Backstage Secrets to Directing a Hit Revival by Hello, Dolly! Director, Jerry Zaks
Jerry Zaks is regarded as a ‘master of the revival’ and rightfully so. He has four Best Revival Tony Awards, and two nominations under his name. He won Tony Awards for his direction for Guys & Dolls, Six Degrees of Separation, Lend Me a Tenor, and The House of Blue Leaves. How does he achieve these feats, and what is the key to his success? Here is what he had to say:
“The task is the same – to tell the story. If you tell the story honestly and passionately and skillfully, then you’ll avoid upstaging the material with your own directorial stamp. I think sometimes people – in an attempt to find a way to do an old show—compromise the story of the show and sometimes also the tone. If it’s a good show, you have the benefit of someone else’s trial and error process and you’d be silly not to pay attention to it.”
Zaks further claims, “I don’t like the word revivals. It suggests resuscitating something that’s near death or something. What I try to do is pretend that it was written yesterday and given to me today.”
These principles and mindset have helped Zaks cement his name as an influential figure in the theatre performance industry. Zaks has won the Best Revival Tony Award for his efforts with Anything Goes in 1987, Guys & Dolls in 1992, La Cage Aux Folles in 2004, and Hello, Dolly! in 2017. The latter is probably Zaks’ most successful revival as evidenced by his enthusiasm, the wide industry acclamation, and the ongoing national tour, which features Betty Midler as the lead role and David Hyde Pierce.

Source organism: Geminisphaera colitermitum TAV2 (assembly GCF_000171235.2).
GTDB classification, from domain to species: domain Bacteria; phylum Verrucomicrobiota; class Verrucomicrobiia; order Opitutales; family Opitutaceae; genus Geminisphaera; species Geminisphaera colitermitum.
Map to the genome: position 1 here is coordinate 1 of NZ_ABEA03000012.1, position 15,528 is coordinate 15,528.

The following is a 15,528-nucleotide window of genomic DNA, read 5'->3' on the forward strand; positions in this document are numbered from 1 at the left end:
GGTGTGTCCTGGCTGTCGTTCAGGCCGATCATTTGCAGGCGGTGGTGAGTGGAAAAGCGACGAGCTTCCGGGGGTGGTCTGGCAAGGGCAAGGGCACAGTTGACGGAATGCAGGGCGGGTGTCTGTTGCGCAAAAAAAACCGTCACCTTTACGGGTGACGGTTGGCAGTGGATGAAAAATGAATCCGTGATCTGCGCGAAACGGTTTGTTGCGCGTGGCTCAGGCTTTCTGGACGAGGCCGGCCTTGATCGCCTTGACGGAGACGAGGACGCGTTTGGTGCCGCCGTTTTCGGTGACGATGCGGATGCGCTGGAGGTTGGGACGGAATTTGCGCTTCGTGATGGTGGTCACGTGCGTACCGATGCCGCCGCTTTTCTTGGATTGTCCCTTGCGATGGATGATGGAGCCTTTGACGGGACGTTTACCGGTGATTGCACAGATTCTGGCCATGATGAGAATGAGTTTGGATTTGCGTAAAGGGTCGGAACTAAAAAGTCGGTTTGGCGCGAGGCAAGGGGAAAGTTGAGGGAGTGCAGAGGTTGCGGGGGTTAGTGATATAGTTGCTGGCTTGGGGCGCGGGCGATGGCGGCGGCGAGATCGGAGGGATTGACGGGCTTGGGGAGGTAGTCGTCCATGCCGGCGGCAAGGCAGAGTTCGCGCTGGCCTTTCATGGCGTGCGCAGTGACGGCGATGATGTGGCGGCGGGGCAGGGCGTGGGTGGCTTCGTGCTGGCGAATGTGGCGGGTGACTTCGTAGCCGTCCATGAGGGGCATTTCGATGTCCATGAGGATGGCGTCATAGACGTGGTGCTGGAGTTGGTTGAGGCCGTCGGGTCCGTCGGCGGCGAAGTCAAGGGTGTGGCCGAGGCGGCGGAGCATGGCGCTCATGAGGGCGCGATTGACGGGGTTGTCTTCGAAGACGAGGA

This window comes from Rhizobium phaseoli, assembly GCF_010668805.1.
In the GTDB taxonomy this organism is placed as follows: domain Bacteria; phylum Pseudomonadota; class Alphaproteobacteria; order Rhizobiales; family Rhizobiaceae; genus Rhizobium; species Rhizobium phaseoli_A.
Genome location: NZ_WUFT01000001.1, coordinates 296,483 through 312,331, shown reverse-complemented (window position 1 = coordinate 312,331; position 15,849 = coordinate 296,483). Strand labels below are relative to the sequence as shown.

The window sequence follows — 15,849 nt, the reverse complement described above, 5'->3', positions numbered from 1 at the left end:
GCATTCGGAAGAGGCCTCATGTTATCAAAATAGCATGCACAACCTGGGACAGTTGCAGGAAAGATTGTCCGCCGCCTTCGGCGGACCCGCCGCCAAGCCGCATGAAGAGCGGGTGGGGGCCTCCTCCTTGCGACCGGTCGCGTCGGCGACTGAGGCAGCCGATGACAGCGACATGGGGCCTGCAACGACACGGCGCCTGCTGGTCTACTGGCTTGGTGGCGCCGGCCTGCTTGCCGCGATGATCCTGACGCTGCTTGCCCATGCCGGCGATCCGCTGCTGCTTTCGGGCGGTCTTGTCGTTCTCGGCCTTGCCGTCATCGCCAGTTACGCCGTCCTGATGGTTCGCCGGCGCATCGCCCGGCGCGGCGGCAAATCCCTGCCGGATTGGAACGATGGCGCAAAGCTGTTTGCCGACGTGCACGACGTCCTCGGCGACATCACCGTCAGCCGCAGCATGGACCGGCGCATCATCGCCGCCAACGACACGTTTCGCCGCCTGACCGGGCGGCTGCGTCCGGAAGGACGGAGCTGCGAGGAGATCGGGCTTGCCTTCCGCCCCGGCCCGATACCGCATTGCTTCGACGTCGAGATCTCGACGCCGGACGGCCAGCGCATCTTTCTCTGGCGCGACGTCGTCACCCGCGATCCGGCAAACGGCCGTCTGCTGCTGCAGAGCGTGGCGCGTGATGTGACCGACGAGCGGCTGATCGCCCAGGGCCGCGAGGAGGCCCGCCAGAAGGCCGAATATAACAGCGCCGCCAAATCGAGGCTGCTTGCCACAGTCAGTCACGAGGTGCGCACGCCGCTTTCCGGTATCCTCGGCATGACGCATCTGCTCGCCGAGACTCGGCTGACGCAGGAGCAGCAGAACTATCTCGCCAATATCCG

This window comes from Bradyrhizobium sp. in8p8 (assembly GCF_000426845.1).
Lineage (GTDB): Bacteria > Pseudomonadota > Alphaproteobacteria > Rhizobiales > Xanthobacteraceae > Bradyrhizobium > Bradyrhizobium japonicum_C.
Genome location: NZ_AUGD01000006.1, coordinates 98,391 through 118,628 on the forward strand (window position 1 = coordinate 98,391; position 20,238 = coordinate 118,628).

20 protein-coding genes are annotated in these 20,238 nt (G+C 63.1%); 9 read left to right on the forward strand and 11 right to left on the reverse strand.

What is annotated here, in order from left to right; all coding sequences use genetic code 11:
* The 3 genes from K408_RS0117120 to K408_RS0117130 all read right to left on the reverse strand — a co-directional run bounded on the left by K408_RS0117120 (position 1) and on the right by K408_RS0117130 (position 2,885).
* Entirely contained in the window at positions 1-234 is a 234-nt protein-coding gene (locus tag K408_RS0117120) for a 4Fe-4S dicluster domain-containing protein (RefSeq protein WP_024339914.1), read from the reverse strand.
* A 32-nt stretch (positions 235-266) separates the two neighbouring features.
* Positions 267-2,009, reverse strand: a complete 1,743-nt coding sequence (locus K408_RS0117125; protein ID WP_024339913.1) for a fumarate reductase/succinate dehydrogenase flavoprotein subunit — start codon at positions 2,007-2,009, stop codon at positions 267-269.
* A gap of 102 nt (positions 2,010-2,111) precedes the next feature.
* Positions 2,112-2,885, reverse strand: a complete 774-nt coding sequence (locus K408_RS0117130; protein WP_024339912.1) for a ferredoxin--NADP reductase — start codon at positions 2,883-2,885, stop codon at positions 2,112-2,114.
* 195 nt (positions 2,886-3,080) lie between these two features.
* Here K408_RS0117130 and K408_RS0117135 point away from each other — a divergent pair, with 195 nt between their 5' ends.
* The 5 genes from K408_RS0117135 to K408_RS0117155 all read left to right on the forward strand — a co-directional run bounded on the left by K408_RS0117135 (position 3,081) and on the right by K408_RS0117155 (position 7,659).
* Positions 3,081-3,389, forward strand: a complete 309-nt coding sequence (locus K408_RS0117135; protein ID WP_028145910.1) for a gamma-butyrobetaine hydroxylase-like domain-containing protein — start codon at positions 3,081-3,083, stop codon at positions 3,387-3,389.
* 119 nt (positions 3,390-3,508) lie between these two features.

Zacks recalls: “When I was a kid, in 1964, or ‘65, just after I sort of started getting interested in the theater as an actor, I went to see that Hello Dolly with Carol Channing. And I fell in love with that show so hard I went back to see it two more times. I always dreamed of being able to do something that did to an audience what that show did to me. It portrays simultaneous love stories, all of which are life and death. When it’s life and death, and it’s well written, the result is funny, and the results are funny. And the big result is that the audience falls in love with these characters as they pursue their goals. I mean, Cornelius wants to get kissed. Dolly wants to land Horace. As long as you’re making that happen, the opportunities for comedy just present themselves.”
He goes on to say that stage production gives a narrative an urgency that is not possible with movies – the entire atmosphere is electric.
More recently, Zaks has directed musicals and play such as A Bronx Tale The Musical and Meteor Shower. His work helps keep stage performance alive.